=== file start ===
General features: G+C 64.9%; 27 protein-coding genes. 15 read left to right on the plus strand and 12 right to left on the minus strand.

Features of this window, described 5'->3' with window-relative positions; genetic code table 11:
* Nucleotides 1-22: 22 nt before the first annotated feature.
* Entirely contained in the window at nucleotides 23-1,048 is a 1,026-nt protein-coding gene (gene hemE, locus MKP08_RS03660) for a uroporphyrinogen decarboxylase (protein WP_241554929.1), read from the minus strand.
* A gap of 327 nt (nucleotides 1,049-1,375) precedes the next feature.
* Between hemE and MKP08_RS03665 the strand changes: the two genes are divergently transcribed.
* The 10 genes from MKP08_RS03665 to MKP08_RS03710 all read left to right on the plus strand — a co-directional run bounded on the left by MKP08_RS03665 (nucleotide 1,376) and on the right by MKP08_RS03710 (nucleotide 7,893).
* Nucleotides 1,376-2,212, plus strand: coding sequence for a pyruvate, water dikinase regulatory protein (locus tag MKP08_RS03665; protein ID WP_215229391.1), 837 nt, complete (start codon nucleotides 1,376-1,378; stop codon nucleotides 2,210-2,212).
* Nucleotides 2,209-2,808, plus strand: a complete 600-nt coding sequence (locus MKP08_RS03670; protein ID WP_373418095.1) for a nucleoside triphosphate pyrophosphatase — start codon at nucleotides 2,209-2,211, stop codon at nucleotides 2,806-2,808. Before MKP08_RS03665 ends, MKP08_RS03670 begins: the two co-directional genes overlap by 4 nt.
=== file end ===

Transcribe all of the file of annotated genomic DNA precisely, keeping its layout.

General features: G+C 64.9%; 27 protein-coding genes. 15 read left to right on the plus strand and 12 right to left on the minus strand.

Features of this window, described 5'->3' with window-relative positions; genetic code table 11:
* Nucleotides 1-22: 22 nt before the first annotated feature.
* Entirely contained in the window at nucleotides 23-1,048 is a 1,026-nt protein-coding gene (gene hemE, locus MKP08_RS03660) for a uroporphyrinogen decarboxylase (protein WP_241554929.1), read from the minus strand.
* A gap of 327 nt (nucleotides 1,049-1,375) precedes the next feature.
* Between hemE and MKP08_RS03665 the strand changes: the two genes are divergently transcribed.
* The 10 genes from MKP08_RS03665 to MKP08_RS03710 all read left to right on the plus strand — a co-directional run bounded on the left by MKP08_RS03665 (nucleotide 1,376) and on the right by MKP08_RS03710 (nucleotide 7,893).
* Nucleotides 1,376-2,212, plus strand: coding sequence for a pyruvate, water dikinase regulatory protein (locus tag MKP08_RS03665; protein ID WP_215229391.1), 837 nt, complete (start codon nucleotides 1,376-1,378; stop codon nucleotides 2,210-2,212).
* Nucleotides 2,209-2,808, plus strand: a complete 600-nt coding sequence (locus MKP08_RS03670; protein ID WP_373418095.1) for a nucleoside triphosphate pyrophosphatase — start codon at nucleotides 2,209-2,211, stop codon at nucleotides 2,806-2,808. Before MKP08_RS03665 ends, MKP08_RS03670 begins: the two co-directional genes overlap by 4 nt.